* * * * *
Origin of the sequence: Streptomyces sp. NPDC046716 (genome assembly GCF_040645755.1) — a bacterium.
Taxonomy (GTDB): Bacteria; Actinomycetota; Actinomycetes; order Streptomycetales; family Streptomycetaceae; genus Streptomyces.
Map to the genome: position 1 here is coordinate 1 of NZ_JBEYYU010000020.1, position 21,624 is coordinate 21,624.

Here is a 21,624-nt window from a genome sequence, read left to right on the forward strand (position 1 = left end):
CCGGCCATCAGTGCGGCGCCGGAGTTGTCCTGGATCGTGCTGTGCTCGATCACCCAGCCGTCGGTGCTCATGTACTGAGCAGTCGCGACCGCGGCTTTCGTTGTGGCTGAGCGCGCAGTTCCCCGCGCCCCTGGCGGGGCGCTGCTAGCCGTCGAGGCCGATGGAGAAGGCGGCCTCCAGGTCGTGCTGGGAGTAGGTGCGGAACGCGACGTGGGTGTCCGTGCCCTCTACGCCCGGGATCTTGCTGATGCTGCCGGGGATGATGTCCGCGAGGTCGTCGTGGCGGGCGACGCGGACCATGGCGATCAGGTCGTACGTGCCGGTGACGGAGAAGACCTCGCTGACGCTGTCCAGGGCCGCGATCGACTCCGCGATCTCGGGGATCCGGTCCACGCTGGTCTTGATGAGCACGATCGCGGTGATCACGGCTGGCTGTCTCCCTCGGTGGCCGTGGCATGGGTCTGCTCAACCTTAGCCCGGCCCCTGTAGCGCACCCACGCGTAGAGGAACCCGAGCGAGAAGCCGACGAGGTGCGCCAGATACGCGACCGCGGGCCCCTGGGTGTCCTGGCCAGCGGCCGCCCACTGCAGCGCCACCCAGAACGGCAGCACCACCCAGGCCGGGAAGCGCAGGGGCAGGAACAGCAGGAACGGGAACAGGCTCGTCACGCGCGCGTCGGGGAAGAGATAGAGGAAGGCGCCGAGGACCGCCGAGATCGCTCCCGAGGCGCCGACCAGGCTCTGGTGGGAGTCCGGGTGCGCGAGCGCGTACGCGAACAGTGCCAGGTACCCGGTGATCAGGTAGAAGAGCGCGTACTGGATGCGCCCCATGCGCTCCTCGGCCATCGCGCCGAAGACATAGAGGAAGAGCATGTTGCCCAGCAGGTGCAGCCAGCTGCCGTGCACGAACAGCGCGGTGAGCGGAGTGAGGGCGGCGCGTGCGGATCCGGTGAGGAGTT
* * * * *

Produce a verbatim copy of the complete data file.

Origin of the sequence: Streptomyces sp. NPDC046716 (genome assembly GCF_040645755.1) — a bacterium.
Taxonomy (GTDB): Bacteria; Actinomycetota; Actinomycetes; order Streptomycetales; family Streptomycetaceae; genus Streptomyces.
Map to the genome: position 1 here is coordinate 1 of NZ_JBEYYU010000020.1, position 21,624 is coordinate 21,624.

Here is a 21,624-nt window from a genome sequence, read left to right on the forward strand (position 1 = left end):
CCGGCCATCAGTGCGGCGCCGGAGTTGTCCTGGATCGTGCTGTGCTCGATCACCCAGCCGTCGGTGCTCATGTACTGAGCAGTCGCGACCGCGGCTTTCGTTGTGGCTGAGCGCGCAGTTCCCCGCGCCCCTGGCGGGGCGCTGCTAGCCGTCGAGGCCGATGGAGAAGGCGGCCTCCAGGTCGTGCTGGGAGTAGGTGCGGAACGCGACGTGGGTGTCCGTGCCCTCTACGCCCGGGATCTTGCTGATGCTGCCGGGGATGATGTCCGCGAGGTCGTCGTGGCGGGCGACGCGGACCATGGCGATCAGGTCGTACGTGCCGGTGACGGAGAAGACCTCGCTGACGCTGTCCAGGGCCGCGATCGACTCCGCGATCTCGGGGATCCGGTCCACGCTGGTCTTGATGAGCACGATCGCGGTGATCACGGCTGGCTGTCTCCCTCGGTGGCCGTGGCATGGGTCTGCTCAACCTTAGCCCGGCCCCTGTAGCGCACCCACGCGTAGAGGAACCCGAGCGAGAAGCCGACGAGGTGCGCCAGATACGCGACCGCGGGCCCCTGGGTGTCCTGGCCAGCGGCCGCCCACTGCAGCGCCACCCAGAACGGCAGCACCACCCAGGCCGGGAAGCGCAGGGGCAGGAACAGCAGGAACGGGAACAGGCTCGTCACGCGCGCGTCGGGGAAGAGATAGAGGAAGGCGCCGAGGACCGCCGAGATCGCTCCCGAGGCGCCGACCAGGCTCTGGTGGGAGTCCGGGTGCGCGAGCGCGTACGCGAACAGTGCCAGGTACCCGGTGATCAGGTAGAAGAGCGCGTACTGGATGCGCCCCATGCGCTCCTCGGCCATCGCGCCGAAGACATAGAGGAAGAGCATGTTGCCCAGCAGGTGCAGCCAGCTGCCGTGCACGAACAGCGCGGTGAGCGGAGTGAGGGCGGCGCGTGCGGATCCGGTGAGGAGTT